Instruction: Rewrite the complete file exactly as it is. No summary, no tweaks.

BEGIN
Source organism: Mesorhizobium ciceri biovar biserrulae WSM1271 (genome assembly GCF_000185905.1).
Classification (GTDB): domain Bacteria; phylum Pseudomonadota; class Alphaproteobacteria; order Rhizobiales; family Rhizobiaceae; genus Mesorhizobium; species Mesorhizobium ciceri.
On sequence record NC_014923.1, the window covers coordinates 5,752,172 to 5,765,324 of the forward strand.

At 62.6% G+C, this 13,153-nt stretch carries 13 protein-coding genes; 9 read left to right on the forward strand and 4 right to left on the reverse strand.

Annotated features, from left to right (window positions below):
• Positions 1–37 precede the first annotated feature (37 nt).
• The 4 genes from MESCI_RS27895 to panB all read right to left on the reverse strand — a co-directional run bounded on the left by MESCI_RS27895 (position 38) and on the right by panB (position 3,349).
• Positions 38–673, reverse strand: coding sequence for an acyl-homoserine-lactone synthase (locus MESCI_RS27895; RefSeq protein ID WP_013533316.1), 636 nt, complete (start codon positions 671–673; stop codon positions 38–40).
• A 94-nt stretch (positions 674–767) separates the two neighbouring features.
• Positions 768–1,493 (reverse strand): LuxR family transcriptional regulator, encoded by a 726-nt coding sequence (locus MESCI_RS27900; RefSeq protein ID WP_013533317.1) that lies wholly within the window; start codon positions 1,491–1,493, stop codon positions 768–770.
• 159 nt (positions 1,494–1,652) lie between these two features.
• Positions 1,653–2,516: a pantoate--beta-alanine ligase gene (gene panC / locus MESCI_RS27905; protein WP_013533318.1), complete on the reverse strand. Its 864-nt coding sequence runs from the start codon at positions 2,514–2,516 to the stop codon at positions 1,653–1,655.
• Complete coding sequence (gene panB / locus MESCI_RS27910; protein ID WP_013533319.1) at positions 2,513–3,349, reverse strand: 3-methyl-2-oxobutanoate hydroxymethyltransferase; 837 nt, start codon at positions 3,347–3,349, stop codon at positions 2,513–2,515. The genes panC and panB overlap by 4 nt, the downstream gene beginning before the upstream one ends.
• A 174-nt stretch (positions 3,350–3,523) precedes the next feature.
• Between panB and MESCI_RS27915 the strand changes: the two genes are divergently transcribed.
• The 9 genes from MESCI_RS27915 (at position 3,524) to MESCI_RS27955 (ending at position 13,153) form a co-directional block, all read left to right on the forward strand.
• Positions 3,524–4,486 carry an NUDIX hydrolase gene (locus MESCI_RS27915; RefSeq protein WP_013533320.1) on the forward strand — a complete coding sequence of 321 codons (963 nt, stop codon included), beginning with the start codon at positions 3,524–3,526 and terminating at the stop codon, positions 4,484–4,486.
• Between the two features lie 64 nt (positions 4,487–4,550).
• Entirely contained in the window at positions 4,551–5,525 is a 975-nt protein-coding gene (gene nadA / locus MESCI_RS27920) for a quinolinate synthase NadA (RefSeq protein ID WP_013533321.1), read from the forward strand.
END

Source organism: Mesorhizobium ciceri biovar biserrulae WSM1271 (genome assembly GCF_000185905.1).
Classification (GTDB): domain Bacteria; phylum Pseudomonadota; class Alphaproteobacteria; order Rhizobiales; family Rhizobiaceae; genus Mesorhizobium; species Mesorhizobium ciceri.
On sequence record NC_014923.1, the window covers coordinates 5,752,172 to 5,765,324 of the forward strand.

At 62.6% G+C, this 13,153-nt stretch carries 13 protein-coding genes; 9 read left to right on the forward strand and 4 right to left on the reverse strand.

Annotated features, from left to right (window positions below):
• Positions 1–37 precede the first annotated feature (37 nt).
• The 4 genes from MESCI_RS27895 to panB all read right to left on the reverse strand — a co-directional run bounded on the left by MESCI_RS27895 (position 38) and on the right by panB (position 3,349).
• Positions 38–673, reverse strand: coding sequence for an acyl-homoserine-lactone synthase (locus MESCI_RS27895; RefSeq protein ID WP_013533316.1), 636 nt, complete (start codon positions 671–673; stop codon positions 38–40).
• A 94-nt stretch (positions 674–767) separates the two neighbouring features.
• Positions 768–1,493 (reverse strand): LuxR family transcriptional regulator, encoded by a 726-nt coding sequence (locus MESCI_RS27900; RefSeq protein ID WP_013533317.1) that lies wholly within the window; start codon positions 1,491–1,493, stop codon positions 768–770.
• 159 nt (positions 1,494–1,652) lie between these two features.
• Positions 1,653–2,516: a pantoate--beta-alanine ligase gene (gene panC / locus MESCI_RS27905; protein WP_013533318.1), complete on the reverse strand. Its 864-nt coding sequence runs from the start codon at positions 2,514–2,516 to the stop codon at positions 1,653–1,655.
• Complete coding sequence (gene panB / locus MESCI_RS27910; protein ID WP_013533319.1) at positions 2,513–3,349, reverse strand: 3-methyl-2-oxobutanoate hydroxymethyltransferase; 837 nt, start codon at positions 3,347–3,349, stop codon at positions 2,513–2,515. The genes panC and panB overlap by 4 nt, the downstream gene beginning before the upstream one ends.
• A 174-nt stretch (positions 3,350–3,523) precedes the next feature.
• Between panB and MESCI_RS27915 the strand changes: the two genes are divergently transcribed.
• The 9 genes from MESCI_RS27915 (at position 3,524) to MESCI_RS27955 (ending at position 13,153) form a co-directional block, all read left to right on the forward strand.
• Positions 3,524–4,486 carry an NUDIX hydrolase gene (locus MESCI_RS27915; RefSeq protein WP_013533320.1) on the forward strand — a complete coding sequence of 321 codons (963 nt, stop codon included), beginning with the start codon at positions 3,524–3,526 and terminating at the stop codon, positions 4,484–4,486.
• Between the two features lie 64 nt (positions 4,487–4,550).
• Entirely contained in the window at positions 4,551–5,525 is a 975-nt protein-coding gene (gene nadA / locus MESCI_RS27920) for a quinolinate synthase NadA (RefSeq protein ID WP_013533321.1), read from the forward strand.